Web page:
The Academy of Preachers of Lexington, Kentucky, announces it had concluded an agreement with Belmont University of Nashville, Tennessee, for the school to assume ownership and operations of the decade-old non-profit whose mission it is to “identify, network, support, and inspire young people in the call to gospel preaching”. The AoP was launched in Louisville through the generous support of the Lilly Endowment of Indianapolis. It hosted festivals of preaching for young adults (ages 14-28, mainly) around the country including an annual National Festival in January. Belmont promises to continue the festivals.
Research done on behalf of the Washington-based Council of Christian Colleges and Universities (CCCU) demonstrates that the religious struggle of college students at institutions affiliated with the organization is significantly different than on more secular campuses. A new two-part study published in Christian Higher Education shows CCCU students are more likely to feel unsettled about spiritual matters, unsure of their beliefs, disillusioned with their religious upbringing, distant from God, or angry with God than their peers at secular schools as well as those at mainline Protestant and Catholic institutions. Of the 1,024 self-identified religious colleges in the United States, 144 have some affiliation with the CCCU.
Pop star Justin Bieber gave God the glory for putting people in his life to love him despite his sinful past in a recent Instagram post that has drawn more than three million likes. In the post, Bieber opened up about the difficulties of being a child star and how that seduced him into the full range of sinful behavior, leading him to contemplate suicide. Bieber grew up in a strong Christian family in Canada and achieved incredible success as a singer, moving from Christian music (at age 13) into popular music. He concluded his post with praise for his wife Hailey Baldwin and this word of encouragement: “Jesus loves you. Be kind Today. Be bold today and love people today not by your standards but by God’s perfect unfailing love.”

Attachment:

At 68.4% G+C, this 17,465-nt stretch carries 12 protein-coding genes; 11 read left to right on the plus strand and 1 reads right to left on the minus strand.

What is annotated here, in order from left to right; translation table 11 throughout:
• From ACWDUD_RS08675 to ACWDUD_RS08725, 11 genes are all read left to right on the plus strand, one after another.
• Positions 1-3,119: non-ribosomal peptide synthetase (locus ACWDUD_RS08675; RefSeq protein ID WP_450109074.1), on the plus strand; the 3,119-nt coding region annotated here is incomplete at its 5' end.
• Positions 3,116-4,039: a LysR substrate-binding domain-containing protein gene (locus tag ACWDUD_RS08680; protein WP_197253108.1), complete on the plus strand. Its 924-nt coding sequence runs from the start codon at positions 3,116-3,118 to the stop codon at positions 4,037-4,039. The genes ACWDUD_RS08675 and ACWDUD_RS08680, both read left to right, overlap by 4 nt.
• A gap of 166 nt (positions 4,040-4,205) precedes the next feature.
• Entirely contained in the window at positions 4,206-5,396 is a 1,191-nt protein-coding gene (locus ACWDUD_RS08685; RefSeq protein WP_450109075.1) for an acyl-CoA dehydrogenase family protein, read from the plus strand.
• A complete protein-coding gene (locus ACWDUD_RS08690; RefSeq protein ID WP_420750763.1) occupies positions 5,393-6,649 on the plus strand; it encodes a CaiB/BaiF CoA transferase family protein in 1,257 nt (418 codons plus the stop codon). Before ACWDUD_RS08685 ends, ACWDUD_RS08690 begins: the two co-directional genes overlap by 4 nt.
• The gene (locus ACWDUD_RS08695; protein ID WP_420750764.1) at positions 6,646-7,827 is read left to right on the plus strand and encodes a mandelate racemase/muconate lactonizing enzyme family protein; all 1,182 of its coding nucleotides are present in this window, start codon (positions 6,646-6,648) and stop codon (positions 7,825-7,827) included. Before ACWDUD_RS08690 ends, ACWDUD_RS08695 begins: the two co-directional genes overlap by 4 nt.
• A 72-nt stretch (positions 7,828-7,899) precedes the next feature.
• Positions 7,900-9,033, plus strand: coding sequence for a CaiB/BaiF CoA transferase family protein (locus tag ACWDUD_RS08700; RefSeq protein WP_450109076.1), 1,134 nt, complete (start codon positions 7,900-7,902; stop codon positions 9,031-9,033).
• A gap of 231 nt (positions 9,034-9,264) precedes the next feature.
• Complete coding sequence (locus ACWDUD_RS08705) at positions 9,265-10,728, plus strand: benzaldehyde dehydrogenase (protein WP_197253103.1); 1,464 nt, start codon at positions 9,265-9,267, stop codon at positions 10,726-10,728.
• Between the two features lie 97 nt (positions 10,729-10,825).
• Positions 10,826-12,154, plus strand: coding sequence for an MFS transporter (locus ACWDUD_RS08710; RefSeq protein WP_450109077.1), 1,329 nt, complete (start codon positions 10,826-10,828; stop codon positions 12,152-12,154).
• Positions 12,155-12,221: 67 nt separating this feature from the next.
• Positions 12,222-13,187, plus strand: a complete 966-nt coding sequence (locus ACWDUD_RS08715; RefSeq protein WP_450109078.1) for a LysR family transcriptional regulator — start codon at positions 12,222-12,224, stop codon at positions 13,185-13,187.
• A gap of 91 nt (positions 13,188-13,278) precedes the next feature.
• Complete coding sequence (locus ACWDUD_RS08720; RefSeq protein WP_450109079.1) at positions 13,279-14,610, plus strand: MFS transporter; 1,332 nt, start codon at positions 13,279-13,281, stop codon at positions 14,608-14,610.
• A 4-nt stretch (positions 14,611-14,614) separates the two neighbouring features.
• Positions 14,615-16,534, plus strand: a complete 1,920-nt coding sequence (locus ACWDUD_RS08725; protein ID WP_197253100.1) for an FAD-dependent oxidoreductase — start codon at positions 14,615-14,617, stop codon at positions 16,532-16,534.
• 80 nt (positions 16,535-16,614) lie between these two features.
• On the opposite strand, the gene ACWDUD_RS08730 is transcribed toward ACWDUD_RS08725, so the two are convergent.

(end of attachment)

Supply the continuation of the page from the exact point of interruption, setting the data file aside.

Southern Baptist Seminary president Albert Mohler caused quite a stir on social media when he asserted that parenthood is what being human is all about. He was responding to a poll published in the Wall Street Journal demonstrating that young adults have less commitment to religion, patriotism, and parenthood that previous generations. He said this generation is “giving up on the fact that to be human is to be a parent, eventually to take on that responsibility to get married and have children, to take on the responsibility of passing on civilization itself.” He went on to contend that the elites responsible for this erosion of traditional values of religion, country, and family are winning the culture wars.
Americans are noticeably absent from the list of 10 new cardinals named this week by Pope Francis, dropping the American percentage of the College of Cardinals from 10% to 7%. One candidate hails from Canada, one from Morocco (its first) and one from Guatemala, sustaining the trend to make the College more representative of the Church with leaders from the global South. These appointments (or “creations”, to use the proper term) will bring the number of Cardinals in the Roman Catholic Church to 128, of whom 53% will have been “created” by Pope Francis. Not only do they elect the next pontiff, it is almost assured that one of them will be the next Pope. Besides electing popes, members of the College of Cardinals advise the Pope on governance of the universal church.